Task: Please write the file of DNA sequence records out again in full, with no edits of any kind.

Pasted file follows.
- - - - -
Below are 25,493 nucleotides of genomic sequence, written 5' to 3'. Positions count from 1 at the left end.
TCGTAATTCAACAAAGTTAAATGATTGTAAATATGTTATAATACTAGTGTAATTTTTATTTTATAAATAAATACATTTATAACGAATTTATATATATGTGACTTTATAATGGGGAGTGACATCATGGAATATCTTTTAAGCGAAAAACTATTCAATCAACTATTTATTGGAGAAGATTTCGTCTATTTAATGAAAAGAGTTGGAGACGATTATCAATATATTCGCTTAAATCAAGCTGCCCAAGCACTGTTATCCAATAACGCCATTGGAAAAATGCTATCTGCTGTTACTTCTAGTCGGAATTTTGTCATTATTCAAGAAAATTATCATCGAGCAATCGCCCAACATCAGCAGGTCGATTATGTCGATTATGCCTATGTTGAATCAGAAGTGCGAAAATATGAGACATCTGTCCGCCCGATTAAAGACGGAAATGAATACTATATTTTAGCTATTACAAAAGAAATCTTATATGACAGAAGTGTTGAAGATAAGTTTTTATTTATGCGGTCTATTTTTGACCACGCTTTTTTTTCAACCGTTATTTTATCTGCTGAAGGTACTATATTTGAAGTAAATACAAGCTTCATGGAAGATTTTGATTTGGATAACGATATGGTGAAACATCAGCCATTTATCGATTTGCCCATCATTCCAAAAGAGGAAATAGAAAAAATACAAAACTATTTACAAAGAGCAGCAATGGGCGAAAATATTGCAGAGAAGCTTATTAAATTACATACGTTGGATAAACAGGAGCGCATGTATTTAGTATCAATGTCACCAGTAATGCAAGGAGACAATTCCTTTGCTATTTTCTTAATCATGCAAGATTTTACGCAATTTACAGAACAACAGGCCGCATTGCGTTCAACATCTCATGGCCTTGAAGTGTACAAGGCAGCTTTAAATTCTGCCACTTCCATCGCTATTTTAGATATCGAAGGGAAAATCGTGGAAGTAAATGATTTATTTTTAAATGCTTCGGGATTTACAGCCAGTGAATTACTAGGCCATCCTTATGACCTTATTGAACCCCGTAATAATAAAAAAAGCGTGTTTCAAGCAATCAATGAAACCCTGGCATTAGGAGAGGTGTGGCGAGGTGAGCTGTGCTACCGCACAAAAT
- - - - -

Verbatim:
Below are 25,493 nucleotides of genomic sequence, written 5' to 3'. Positions count from 1 at the left end.
TCGTAATTCAACAAAGTTAAATGATTGTAAATATGTTATAATACTAGTGTAATTTTTATTTTATAAATAAATACATTTATAACGAATTTATATATATGTGACTTTATAATGGGGAGTGACATCATGGAATATCTTTTAAGCGAAAAACTATTCAATCAACTATTTATTGGAGAAGATTTCGTCTATTTAATGAAAAGAGTTGGAGACGATTATCAATATATTCGCTTAAATCAAGCTGCCCAAGCACTGTTATCCAATAACGCCATTGGAAAAATGCTATCTGCTGTTACTTCTAGTCGGAATTTTGTCATTATTCAAGAAAATTATCATCGAGCAATCGCCCAACATCAGCAGGTCGATTATGTCGATTATGCCTATGTTGAATCAGAAGTGCGAAAATATGAGACATCTGTCCGCCCGATTAAAGACGGAAATGAATACTATATTTTAGCTATTACAAAAGAAATCTTATATGACAGAAGTGTTGAAGATAAGTTTTTATTTATGCGGTCTATTTTTGACCACGCTTTTTTTTCAACCGTTATTTTATCTGCTGAAGGTACTATATTTGAAGTAAATACAAGCTTCATGGAAGATTTTGATTTGGATAACGATATGGTGAAACATCAGCCATTTATCGATTTGCCCATCATTCCAAAAGAGGAAATAGAAAAAATACAAAACTATTTACAAAGAGCAGCAATGGGCGAAAATATTGCAGAGAAGCTTATTAAATTACATACGTTGGATAAACAGGAGCGCATGTATTTAGTATCAATGTCACCAGTAATGCAAGGAGACAATTCCTTTGCTATTTTCTTAATCATGCAAGATTTTACGCAATTTACAGAACAACAGGCCGCATTGCGTTCAACATCTCATGGCCTTGAAGTGTACAAGGCAGCTTTAAATTCTGCCACTTCCATCGCTATTTTAGATATCGAAGGGAAAATCGTGGAAGTAAATGATTTATTTTTAAATGCTTCGGGATTTACAGCCAGTGAATTACTAGGCCATCCTTATGACCTTATTGAACCCCGTAATAATAAAAAAAGCGTGTTTCAAGCAATCAATGAAACCCTGGCATTAGGAGAGGTGTGGCGAGGTGAGCTGTGCTACCGCACAAAAT